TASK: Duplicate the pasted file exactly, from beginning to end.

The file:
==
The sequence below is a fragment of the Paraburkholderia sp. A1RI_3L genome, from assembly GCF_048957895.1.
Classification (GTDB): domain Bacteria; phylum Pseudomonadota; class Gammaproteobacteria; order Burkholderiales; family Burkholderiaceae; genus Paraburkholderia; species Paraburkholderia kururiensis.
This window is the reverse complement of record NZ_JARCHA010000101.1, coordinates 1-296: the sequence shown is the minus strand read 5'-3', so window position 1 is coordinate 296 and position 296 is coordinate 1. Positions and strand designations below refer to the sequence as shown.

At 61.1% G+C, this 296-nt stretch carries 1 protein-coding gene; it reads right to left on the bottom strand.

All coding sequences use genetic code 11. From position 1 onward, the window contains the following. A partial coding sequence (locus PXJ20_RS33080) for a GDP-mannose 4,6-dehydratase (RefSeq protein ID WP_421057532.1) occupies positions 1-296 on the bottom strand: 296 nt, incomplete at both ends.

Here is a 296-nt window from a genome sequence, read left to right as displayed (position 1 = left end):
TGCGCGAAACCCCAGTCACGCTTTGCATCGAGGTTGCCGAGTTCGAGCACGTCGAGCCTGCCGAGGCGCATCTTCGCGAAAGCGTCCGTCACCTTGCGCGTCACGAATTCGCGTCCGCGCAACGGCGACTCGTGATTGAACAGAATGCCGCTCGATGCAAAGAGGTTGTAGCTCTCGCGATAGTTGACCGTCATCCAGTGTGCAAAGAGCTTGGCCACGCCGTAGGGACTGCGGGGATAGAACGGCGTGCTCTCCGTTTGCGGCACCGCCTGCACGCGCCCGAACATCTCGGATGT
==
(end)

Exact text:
The sequence below is a fragment of the Paraburkholderia sp. A1RI_3L genome, from assembly GCF_048957895.1.
Classification (GTDB): domain Bacteria; phylum Pseudomonadota; class Gammaproteobacteria; order Burkholderiales; family Burkholderiaceae; genus Paraburkholderia; species Paraburkholderia kururiensis.
This window is the reverse complement of record NZ_JARCHA010000101.1, coordinates 1-296: the sequence shown is the minus strand read 5'-3', so window position 1 is coordinate 296 and position 296 is coordinate 1. Positions and strand designations below refer to the sequence as shown.

At 61.1% G+C, this 296-nt stretch carries 1 protein-coding gene; it reads right to left on the bottom strand.

All coding sequences use genetic code 11. From position 1 onward, the window contains the following. A partial coding sequence (locus PXJ20_RS33080) for a GDP-mannose 4,6-dehydratase (RefSeq protein ID WP_421057532.1) occupies positions 1-296 on the bottom strand: 296 nt, incomplete at both ends.

Here is a 296-nt window from a genome sequence, read left to right as displayed (position 1 = left end):
TGCGCGAAACCCCAGTCACGCTTTGCATCGAGGTTGCCGAGTTCGAGCACGTCGAGCCTGCCGAGGCGCATCTTCGCGAAAGCGTCCGTCACCTTGCGCGTCACGAATTCGCGTCCGCGCAACGGCGACTCGTGATTGAACAGAATGCCGCTCGATGCAAAGAGGTTGTAGCTCTCGCGATAGTTGACCGTCATCCAGTGTGCAAAGAGCTTGGCCACGCCGTAGGGACTGCGGGGATAGAACGGCGTGCTCTCCGTTTGCGGCACCGCCTGCACGCGCCCGAACATCTCGGATGT